The U.S. Department of Commerce’s National Institute of Standards and Technology today said it has chosen four encryption tools designed to protect against quantum computer attacks for a planned post-quantum cryptographic standard.
Of the four chosen tools, one — CRYSTAL-Kiber — offers general encryption, while the remaining three — CRYSTAL-Dilithium, Falcon and Sphincs+ — offer encryption for digital signatures and identity protection.
Quantum computers, at least as they exist today, cannot crack high-level encryption. However, with ongoing progress in the sector, it’s believed the technology will advance enough that quantum computers will be able to crack those standards, hence the need to start creating new encryption standards now.
NIST started the process of establishing post-quantum encryption standards in 2016, calling on cryptographers to devise encryption methods that could resist an attack from a future quantum computer.
“NIST constantly looks to the future to anticipate the needs of U.S. industry and society as a whole, and when they are built, quantum computers powerful enough to break present-day encryption will pose a serious threat to our information systems,” Under Secretary of Commerce for Standards and Technology and NIST Director Laurie E. Locascio said in a statement. “Our post-quantum cryptography program has leveraged the top minds in cryptography — worldwide — to produce this first group of quantum-resistant algorithms that will lead to a standard and significantly increase the security of our digital information.”
Four additional algorithms are also under consideration for inclusion in the standard and NIST plans to announce the finalists at a future date. NIST said it’s revealing the choices in two stages because of the need for a robust variety of defense tools.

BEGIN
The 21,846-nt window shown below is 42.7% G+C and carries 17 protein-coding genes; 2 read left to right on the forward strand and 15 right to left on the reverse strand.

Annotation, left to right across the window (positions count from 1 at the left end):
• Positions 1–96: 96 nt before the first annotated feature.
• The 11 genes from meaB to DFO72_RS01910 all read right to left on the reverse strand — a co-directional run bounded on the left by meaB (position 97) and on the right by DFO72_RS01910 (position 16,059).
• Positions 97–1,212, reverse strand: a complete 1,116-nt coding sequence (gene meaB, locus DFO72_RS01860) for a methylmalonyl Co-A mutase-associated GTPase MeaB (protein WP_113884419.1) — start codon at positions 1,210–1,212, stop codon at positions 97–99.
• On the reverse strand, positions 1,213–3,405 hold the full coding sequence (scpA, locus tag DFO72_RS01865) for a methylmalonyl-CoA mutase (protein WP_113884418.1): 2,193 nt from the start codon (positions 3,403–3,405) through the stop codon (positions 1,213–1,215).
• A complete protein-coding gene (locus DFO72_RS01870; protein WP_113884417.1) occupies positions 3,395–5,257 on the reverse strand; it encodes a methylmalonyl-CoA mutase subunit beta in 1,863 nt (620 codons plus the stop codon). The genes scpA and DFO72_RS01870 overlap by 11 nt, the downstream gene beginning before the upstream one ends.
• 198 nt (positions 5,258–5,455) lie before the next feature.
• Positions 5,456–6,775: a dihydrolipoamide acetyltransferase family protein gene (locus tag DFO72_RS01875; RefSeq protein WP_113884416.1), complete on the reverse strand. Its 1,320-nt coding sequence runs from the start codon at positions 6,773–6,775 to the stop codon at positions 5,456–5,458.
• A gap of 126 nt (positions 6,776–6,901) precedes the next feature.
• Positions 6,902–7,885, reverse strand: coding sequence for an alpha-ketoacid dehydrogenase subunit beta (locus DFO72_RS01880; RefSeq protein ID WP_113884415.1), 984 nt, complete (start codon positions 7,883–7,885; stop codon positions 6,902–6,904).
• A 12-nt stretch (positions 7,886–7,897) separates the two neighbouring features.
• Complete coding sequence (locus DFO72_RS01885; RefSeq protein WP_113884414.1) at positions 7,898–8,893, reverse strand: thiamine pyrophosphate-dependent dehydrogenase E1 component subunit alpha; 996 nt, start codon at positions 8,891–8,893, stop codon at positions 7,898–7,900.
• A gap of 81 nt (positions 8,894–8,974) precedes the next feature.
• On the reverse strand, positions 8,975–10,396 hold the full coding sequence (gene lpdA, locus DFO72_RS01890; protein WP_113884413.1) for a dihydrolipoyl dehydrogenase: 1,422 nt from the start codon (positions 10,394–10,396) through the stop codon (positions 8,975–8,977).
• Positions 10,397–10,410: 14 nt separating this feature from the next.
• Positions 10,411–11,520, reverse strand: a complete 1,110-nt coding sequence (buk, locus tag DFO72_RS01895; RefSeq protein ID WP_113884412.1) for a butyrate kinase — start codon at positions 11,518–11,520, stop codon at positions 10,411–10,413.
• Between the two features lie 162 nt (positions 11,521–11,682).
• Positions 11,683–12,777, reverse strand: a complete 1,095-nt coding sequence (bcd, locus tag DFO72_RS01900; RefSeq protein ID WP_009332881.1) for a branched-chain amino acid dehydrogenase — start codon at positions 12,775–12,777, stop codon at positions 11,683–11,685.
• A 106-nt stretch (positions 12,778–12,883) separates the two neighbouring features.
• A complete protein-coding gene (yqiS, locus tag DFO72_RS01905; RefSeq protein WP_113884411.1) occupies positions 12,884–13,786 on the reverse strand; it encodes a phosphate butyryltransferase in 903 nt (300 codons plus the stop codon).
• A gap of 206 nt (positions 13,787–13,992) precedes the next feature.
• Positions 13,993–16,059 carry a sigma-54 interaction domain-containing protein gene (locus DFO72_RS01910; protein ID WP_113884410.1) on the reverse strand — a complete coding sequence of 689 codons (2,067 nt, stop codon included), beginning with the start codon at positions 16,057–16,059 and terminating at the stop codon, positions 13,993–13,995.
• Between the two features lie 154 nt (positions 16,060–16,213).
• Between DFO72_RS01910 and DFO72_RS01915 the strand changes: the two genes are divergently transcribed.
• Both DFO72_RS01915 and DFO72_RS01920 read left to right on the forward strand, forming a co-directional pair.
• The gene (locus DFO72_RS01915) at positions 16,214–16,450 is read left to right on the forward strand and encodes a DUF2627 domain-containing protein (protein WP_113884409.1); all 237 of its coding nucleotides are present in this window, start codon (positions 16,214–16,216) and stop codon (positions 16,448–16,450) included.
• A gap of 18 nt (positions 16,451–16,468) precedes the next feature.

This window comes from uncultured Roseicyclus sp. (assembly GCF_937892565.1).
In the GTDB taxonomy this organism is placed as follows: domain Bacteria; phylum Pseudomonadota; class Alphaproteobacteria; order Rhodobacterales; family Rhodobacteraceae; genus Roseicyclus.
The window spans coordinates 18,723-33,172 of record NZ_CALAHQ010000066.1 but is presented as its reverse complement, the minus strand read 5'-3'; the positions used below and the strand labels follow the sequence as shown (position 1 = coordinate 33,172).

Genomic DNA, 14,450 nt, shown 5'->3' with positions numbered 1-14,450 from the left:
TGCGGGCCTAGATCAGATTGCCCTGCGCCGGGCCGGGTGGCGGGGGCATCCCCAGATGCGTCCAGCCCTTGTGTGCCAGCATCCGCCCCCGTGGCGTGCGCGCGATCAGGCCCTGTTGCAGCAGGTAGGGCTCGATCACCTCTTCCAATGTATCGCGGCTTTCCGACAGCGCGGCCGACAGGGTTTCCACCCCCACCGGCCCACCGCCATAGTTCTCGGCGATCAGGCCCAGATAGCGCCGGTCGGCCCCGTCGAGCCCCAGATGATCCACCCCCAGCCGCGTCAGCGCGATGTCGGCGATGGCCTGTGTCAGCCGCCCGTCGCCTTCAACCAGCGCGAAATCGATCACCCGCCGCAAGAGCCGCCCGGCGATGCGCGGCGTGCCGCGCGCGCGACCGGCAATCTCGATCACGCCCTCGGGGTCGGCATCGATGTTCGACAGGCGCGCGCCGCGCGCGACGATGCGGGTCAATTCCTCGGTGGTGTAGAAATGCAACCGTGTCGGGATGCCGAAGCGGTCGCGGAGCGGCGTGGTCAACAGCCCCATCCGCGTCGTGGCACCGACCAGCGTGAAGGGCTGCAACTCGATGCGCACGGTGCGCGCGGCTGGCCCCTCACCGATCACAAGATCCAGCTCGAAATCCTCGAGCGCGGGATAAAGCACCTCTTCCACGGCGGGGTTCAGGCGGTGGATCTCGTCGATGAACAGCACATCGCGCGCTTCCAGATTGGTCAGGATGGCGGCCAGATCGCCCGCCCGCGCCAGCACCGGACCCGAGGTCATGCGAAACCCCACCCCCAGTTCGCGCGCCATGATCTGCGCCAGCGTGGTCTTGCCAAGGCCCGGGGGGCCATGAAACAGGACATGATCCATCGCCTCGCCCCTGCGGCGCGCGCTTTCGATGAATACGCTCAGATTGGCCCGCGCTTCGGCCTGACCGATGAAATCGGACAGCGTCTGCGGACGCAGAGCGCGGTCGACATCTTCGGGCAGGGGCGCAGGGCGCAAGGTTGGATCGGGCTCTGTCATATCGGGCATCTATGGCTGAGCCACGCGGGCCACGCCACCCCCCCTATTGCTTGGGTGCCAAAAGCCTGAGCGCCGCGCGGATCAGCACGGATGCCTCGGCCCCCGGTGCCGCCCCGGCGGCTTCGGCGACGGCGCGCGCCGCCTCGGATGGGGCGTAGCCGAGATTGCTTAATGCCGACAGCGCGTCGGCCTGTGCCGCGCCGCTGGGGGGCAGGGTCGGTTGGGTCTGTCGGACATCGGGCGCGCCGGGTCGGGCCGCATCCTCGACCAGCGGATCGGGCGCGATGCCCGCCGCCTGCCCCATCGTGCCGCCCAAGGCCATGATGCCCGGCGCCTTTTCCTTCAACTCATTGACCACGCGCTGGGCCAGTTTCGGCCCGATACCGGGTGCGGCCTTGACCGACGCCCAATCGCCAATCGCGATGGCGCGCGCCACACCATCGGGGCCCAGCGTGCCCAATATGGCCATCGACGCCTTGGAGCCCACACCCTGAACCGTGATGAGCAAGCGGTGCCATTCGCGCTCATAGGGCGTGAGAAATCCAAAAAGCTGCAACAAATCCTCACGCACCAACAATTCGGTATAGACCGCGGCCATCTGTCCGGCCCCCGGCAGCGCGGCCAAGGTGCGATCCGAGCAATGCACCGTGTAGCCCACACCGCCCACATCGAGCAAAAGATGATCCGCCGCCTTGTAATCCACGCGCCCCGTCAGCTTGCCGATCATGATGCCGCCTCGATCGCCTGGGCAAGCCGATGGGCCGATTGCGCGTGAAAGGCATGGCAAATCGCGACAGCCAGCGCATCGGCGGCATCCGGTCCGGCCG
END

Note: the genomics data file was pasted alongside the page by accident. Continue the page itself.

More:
“The announcement from NIST is a major leap towards a quantum-safe economy,” Duncan Jones, head of cybersecurity for quantum computing company Quantinuum Ltd., told SiliconANGLE. “Organizations can now accelerate their implementation and testing efforts, safe in the knowledge they aren’t backing the wrong horse.”
The announcement has already prompted product releases, with QuSecure Inc. announcing its QuProtect PQC solution that it says now supports all of the post-quantum cryptography algorithms. QuProtect is said to be the industry’s first end-to-end post-quantum cryptographic software-based solution uniquely designed to protect encrypted communications and data with quantum resilience using quantum secure channels
The NIST announcement comes after President Joe Biden signed a National Security Memorandum in May aimed at maintaining leadership in quantum information science and mitigating the risks of quantum computing to national security.
Among commitments to developing quantum computing, the memorandum said the administration is committed to mitigating the threat of quantum computing through a timely and equitable transition of cryptographic systems to interoperable quantum-resistant cryptography.
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